Active and Passive Electronic Components

Volume 2016, Article ID 6068171, 8 pages

http://dx.doi.org/10.1155/2016/6068171

## Impact of Band Nonparabolicity on Threshold Voltage of Nanoscale SOI MOSFET

ORDIST, Grad. School of Sci. & Eng., Kansai University, 3-3-35 Yamate-cho, Suita, Osaka 564-8680, Japan

Received 24 September 2016; Revised 13 November 2016; Accepted 16 November 2016

Academic Editor: Mingxiang Wang

Copyright © 2016 Yasuhisa Omura. This is an open access article distributed under the Creative Commons Attribution License, which permits unrestricted use, distribution, and reproduction in any medium, provided the original work is properly cited.

#### Abstract

This paper reconsiders the mathematical formulation of the conventional nonparabolic band model and proposes a model of the effective mass of conduction band electrons including the nonparabolicity of the conduction band. It is demonstrated that this model produces realistic results for a sub-10-nm-thick Si layer surrounded by an SiO_{2} layer. The major part of the discussion is focused on the low-dimensional electron system confined with insulator barriers. To examine the feasibility of our consideration, the model is applied to the threshold voltage of nanoscale SOI FinFETs and compared to prior experimental results. This paper also addresses a model of the effective mass of valence band holes assuming the nonparabolic condition.

#### 1. Introduction

In the last 3 decades, silicon-on-insulator (SOI) MOSFETs have been attracting attention because of their high short-channel effect immunity [1] and excellent potential with regard to future nanoscale devices [2]. Therefore, many studies on quantum confinement effects have been performed. The author predicted that the threshold voltage () of ultrathin-body (UTB) SOI MOSFET rises as SOI body thickness () is reduced due to the quantum-mechanical confinement effect [3]. Several studies have demonstrated experiments [4] that, they believe, demonstrate the effect of quantum confinement. However, the author demonstrated that the apparent rise of of UTB SOI MOSFETs is due to more than the quantum effect; it includes the semiclassical effect [5]. Other experiments strongly suggested that a simple parabolic band model is not appropriate in analyzing of nanoscale SOI MOSFETs [6, 7]; in these experiments, the threshold voltage was lower than the simulation values that assume the parabolic conduction band ( bands for Si) for nm. The possibility of determining the limits of the conventional parabolic band approximation is a motivation of this study. Recently, a couple of research articles demonstrated the importance of band nonparabolicity in the analysis of the transport characteristics of nanoscale materials [8, 9], where the first principle calculation and the tight-binding method are used to compute the electronic states. In practical situations, however, demand an analytical closed form for the quantized energy levels and an effective mass tensor is requested for electronic device designs, since they greatly reduce the time costs.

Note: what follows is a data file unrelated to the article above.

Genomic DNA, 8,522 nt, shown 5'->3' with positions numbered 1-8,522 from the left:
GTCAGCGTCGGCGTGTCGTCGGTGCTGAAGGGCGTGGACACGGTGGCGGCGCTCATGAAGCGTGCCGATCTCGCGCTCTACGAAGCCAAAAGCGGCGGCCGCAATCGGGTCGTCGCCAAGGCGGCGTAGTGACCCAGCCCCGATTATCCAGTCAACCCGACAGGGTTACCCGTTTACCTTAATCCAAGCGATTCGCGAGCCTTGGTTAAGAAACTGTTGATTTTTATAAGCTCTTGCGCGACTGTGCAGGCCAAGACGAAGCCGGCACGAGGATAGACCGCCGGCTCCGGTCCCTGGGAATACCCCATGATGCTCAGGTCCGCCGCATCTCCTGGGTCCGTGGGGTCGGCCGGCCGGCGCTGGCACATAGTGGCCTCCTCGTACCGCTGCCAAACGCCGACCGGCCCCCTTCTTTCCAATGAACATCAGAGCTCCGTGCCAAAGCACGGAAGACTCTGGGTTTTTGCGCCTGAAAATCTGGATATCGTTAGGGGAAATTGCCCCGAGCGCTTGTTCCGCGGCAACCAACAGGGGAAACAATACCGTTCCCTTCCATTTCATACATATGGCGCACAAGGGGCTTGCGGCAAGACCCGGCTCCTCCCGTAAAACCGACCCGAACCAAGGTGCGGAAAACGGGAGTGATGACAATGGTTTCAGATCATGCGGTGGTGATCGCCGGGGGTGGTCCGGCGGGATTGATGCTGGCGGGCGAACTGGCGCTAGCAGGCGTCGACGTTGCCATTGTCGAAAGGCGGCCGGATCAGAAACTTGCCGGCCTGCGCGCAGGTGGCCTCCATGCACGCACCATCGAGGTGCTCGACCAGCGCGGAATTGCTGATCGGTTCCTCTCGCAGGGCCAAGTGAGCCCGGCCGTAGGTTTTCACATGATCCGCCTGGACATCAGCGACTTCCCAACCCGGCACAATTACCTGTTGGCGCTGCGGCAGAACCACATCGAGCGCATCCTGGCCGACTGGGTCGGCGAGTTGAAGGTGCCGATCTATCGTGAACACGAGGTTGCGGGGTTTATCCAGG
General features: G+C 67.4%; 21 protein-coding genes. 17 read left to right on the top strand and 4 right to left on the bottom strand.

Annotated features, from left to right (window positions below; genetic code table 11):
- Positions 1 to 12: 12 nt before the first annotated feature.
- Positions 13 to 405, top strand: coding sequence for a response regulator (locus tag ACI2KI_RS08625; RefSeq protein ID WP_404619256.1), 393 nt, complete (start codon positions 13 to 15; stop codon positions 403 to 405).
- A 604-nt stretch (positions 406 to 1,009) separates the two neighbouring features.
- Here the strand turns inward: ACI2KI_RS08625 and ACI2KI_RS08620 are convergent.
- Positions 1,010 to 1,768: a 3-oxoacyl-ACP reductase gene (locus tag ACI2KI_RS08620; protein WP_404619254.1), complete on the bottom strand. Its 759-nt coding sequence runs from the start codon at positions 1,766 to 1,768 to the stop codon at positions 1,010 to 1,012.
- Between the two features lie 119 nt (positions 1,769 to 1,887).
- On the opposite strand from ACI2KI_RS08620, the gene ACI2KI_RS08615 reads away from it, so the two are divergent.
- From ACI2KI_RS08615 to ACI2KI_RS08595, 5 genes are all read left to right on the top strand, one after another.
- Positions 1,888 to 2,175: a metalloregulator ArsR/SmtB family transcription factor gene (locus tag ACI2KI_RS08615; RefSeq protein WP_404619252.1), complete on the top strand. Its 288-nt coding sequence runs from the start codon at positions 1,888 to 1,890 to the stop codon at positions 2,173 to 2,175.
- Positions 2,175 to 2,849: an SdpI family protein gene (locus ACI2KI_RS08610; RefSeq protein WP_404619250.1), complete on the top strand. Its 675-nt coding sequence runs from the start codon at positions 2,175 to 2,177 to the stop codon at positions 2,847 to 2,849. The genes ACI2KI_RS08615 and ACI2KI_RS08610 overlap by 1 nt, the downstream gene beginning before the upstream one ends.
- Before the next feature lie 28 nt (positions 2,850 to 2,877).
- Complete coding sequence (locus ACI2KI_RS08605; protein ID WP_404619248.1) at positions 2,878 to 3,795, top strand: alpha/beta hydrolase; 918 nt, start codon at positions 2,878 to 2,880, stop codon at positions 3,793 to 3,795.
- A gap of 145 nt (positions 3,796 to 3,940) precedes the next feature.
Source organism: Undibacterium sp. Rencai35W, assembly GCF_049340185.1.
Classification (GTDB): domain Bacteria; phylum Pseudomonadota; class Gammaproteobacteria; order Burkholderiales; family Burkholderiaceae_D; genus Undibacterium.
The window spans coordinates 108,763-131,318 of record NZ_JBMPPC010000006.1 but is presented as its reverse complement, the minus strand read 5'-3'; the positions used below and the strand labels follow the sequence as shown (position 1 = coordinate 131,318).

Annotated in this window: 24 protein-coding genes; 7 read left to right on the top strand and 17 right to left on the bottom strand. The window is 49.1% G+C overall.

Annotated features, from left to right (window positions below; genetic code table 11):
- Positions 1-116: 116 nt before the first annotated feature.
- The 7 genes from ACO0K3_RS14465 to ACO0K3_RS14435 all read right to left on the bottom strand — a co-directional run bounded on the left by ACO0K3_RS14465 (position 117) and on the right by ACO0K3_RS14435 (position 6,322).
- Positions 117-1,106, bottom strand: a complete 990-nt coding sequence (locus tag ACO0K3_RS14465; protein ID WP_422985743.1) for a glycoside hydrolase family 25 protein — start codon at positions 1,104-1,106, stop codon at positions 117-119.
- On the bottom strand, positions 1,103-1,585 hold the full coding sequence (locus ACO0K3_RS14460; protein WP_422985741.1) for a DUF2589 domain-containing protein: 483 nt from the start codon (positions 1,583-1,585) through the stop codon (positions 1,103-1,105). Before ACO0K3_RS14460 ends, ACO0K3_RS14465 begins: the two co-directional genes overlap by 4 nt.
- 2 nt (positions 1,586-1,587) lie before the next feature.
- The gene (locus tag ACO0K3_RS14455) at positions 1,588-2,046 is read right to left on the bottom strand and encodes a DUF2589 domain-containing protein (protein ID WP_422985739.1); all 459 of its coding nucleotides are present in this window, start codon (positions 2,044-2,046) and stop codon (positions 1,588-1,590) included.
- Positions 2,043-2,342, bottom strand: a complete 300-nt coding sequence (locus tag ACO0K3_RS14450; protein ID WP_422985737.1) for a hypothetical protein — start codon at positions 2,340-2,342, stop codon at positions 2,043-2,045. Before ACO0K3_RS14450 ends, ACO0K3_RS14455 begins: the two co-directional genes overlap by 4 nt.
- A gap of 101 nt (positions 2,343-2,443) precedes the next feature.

This paper reconsiders the mathematical formulation of the conventional nonparabolic band model. This paper examines whether some perturbations can be added to the conventional model for convenience. In the following discussion, this paper focuses on a low-dimensional electron system confined by insulator barriers. We discuss the impact of the nonparabolic conduction band in Si on the effective mass and propose an analytical expression for the effective mass of electrons including the conduction band nonparabolicity. The model is applied to the threshold voltage of nanoscale SOI FinFETs, and its validity is examined. By examining the mathematical basis for the effective mass of electrons that have conduction band nonparabolicity, this paper also illuminates a model for the effective mass of holes having valence band nonparabolicity.

#### 2. Modeling Nonparabolic Band Structure

When an isotropic band structure is assumed, it is conventionally known that its form can be expressed generally as [10]where is the effective mass of electrons in the isotropic band, is the nonparabolic band factor, is the energy of electrons in the nonparabolic band, and is the electron energy expression in the form of the parabolic band scheme. Here we reconsider how the realistic effective mass for device analysis should be estimated; the above simplified nonparabolic band model is assumed for the conduction band electrons of a three-dimensional quasi-free electron system.